Breaking News: Missing Banknote And US$25m Mopping Exercise Report Out; Several Discrepancies Observed

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South Dakota, USA: The United States government through its international aid and development agency USAID, today released its investigative report into the missing Liberian banknotes, and the US$25 million mopping exercise carried out by the Ministry of Finance and Central bank of Liberia.

The 67-page report include some redacted information which auditors cited, was done for security purposes.

Below, are highlights of the report:

1.The CBL ordered new currency totaling LRD 15.0 billion from Crane Currency in two tranches in 2016 and 2017. Communications between the CBL and the Legislature indicate that there was no clear or consistent strategy driving the process to circulate new banknotes from inception to conclusion. As a result, this raised the risk of unintended negative economic effects, including high inflation and the rapid depreciation of the LRD.

2. Legislature approval was granted on May 17, 2016 for the CBL to print new banknotes totaling LRD 5.0 billion. However, Crane AB was awarded an initial contract on May 6, 2016 by the CBL to print new banknotes totaling LRD 5.0 billion, eleven days before the Legislature approval was granted.


3. Legislature approval was not granted in the same manner as 2016 for the CBL to print a second tranche of new banknotes totaling LRD 10.0 billion in 2017.


4. Crane AB was awarded the second contract in June 2017 by the CBL to print new banknotes totaling LRD 10.0 billion, four weeks before two officials from the Legislature requested that the CBL replace all legacy banknotes.


5. The CBL procured the services of Crane AB for both contracts without adhering to its own internal tendering policies for procurement.


6. The actual value of new banknotes printed by Crane AB to Liberia totaled LRD 15.506 billion, therefore new banknotes totaling LRD 0.506 billion were printed by Crane AB above the initial contractual amount of LRD 15.0 billion.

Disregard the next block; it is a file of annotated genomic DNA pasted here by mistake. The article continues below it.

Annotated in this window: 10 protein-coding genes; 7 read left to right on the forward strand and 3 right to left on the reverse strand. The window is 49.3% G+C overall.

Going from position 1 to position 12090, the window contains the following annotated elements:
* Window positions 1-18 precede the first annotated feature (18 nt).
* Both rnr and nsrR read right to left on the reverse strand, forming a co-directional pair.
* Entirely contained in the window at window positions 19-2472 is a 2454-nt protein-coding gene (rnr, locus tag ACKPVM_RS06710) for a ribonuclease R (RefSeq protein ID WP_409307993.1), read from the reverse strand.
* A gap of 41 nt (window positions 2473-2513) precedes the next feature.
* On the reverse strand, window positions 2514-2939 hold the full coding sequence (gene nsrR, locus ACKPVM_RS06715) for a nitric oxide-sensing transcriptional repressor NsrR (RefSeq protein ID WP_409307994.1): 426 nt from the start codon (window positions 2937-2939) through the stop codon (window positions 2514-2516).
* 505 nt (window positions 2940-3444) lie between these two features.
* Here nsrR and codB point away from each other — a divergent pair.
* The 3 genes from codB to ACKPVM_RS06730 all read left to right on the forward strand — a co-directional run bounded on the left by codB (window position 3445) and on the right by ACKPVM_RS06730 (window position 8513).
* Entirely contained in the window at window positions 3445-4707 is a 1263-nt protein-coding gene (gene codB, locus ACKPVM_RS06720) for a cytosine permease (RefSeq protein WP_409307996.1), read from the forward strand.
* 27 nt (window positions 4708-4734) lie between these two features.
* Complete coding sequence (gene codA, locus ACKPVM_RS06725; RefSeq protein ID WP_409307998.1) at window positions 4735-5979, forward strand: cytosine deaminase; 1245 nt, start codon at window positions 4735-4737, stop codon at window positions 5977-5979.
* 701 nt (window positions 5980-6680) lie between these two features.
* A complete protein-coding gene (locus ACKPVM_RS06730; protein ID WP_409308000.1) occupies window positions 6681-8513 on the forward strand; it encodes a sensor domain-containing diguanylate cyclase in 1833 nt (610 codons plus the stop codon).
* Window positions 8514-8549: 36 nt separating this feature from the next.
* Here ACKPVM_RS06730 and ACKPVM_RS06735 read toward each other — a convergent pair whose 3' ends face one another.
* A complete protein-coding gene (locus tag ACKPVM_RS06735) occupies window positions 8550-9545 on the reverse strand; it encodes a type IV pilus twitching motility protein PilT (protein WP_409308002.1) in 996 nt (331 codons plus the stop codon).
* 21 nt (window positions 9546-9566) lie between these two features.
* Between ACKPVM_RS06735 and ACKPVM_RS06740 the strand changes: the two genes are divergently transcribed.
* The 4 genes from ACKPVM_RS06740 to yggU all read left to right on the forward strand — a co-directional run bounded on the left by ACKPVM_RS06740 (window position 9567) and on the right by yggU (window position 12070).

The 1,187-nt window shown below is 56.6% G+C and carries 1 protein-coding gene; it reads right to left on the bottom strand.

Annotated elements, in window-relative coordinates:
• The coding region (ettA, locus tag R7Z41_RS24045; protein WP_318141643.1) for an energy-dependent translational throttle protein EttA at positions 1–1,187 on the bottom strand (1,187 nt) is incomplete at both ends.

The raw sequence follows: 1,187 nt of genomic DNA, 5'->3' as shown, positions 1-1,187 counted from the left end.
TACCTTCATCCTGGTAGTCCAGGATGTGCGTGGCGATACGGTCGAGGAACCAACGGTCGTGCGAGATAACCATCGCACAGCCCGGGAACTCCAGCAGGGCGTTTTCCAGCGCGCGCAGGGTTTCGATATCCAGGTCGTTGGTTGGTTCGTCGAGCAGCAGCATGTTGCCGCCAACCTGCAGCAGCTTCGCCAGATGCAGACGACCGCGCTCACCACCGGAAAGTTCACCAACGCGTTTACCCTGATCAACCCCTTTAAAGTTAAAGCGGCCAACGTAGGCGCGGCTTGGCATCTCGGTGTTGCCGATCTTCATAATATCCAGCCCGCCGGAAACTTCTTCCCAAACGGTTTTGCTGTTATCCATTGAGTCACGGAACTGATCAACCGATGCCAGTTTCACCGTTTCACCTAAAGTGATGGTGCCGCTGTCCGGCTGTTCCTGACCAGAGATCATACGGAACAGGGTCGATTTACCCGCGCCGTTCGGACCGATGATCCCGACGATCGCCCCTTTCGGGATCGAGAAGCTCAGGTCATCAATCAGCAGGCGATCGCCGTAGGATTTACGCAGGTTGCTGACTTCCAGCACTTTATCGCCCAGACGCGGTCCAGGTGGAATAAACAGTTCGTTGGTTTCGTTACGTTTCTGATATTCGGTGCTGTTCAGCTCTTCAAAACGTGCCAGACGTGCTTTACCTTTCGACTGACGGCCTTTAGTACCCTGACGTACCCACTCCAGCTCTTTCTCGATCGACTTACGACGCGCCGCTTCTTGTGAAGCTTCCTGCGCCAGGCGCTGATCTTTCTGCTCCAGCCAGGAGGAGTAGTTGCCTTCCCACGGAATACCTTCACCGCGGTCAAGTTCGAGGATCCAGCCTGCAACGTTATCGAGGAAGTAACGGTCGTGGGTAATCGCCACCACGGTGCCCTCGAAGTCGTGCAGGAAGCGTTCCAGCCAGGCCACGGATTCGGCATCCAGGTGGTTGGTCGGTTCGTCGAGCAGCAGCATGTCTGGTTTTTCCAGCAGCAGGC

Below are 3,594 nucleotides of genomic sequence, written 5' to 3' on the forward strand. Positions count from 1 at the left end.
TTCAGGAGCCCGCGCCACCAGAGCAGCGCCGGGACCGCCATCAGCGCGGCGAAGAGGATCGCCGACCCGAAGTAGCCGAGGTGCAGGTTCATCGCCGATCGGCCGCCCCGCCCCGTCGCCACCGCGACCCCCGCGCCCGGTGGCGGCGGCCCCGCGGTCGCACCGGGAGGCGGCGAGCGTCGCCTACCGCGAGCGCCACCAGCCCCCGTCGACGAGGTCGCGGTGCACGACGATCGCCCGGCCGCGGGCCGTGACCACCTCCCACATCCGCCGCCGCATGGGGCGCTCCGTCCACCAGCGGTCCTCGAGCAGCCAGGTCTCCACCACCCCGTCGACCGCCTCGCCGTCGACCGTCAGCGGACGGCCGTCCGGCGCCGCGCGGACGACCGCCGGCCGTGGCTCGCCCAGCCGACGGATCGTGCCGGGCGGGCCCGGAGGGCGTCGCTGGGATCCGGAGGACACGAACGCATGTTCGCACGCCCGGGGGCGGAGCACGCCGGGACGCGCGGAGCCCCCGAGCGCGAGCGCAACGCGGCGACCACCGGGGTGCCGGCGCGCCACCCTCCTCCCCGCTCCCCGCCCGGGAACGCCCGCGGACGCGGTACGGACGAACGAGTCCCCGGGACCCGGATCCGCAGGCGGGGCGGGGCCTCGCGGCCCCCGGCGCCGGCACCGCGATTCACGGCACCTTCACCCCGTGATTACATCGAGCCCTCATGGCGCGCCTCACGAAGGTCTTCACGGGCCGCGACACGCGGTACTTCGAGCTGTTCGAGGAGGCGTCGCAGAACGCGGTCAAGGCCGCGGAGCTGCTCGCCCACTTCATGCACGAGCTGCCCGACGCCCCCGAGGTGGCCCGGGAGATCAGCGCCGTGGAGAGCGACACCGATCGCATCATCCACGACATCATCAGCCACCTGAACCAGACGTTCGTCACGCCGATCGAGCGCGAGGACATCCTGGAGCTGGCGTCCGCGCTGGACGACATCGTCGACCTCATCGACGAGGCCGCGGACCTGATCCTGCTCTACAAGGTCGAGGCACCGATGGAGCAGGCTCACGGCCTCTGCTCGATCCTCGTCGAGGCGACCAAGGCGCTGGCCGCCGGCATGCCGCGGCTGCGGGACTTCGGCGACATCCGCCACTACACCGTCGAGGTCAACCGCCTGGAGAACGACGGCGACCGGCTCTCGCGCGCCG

7. Records provided by Crane AB and its logistics company provided a documentation trail for new banknotes totaling LRD 15.506 billion having been shipped by Crane AB. Records also show that the CBL paid Crane AB for new banknotes totaling LRD 15.506 billion. However, delivery documentation provided by the CBL indicated that Crane AB printed and shipped a greater quantity of banknotes to Liberia.

8. Of the new banknotes printed and shipped by Crane AB totaling LRD 15.506 billion, the CBL had injected new banknotes totaling LRD 10.146 billion into the Liberian economy without removing from circulation (and destroying) the equivalent quantity/value of legacy banknotes.

9. Under the direction of the Minister of Finance, the President’s Economic Management Team conducted a separate USD 25.0 million exercise to “mop-up” excess LRD banknotes with USD banknotes. At the time of Kroll’s review, this resulted in LRD 2.3 billion (USD 15.0 million)3 being purchased by the CBL from local businesses and foreign exchange bureaus, in an attempt to address the depreciation of the Liberian Dollar. This action was undertaken by the CBL without a clearly documented strategy.

10. Kroll’s independent counts of the physical cash balances in each of the CBL’s three operational vaults could not be reconciled with the CBL’s corresponding financial accounting records.

The report explains in detail, each above highlight; giving step-by-step procedural tactics employed in its investigation.

Chief among the highlights are the difference of L$1,944,000,000 (One billion, nine hundred and forty-four million) that were overprinted and cannot be accounted for, and the US$25 million mopping exercise carried out by the CBL upon instruction from the Minister of Finance that cannot be properly accounted for. In addition, the infusion of L$6.387 billion into the Liberian economy by the CBL without removing and destroying old banknotes from circulation, is another highlight to ponder.

Timeline of banknotes packing list provided to auditors by contractors

The full report can be found on the USAID website….


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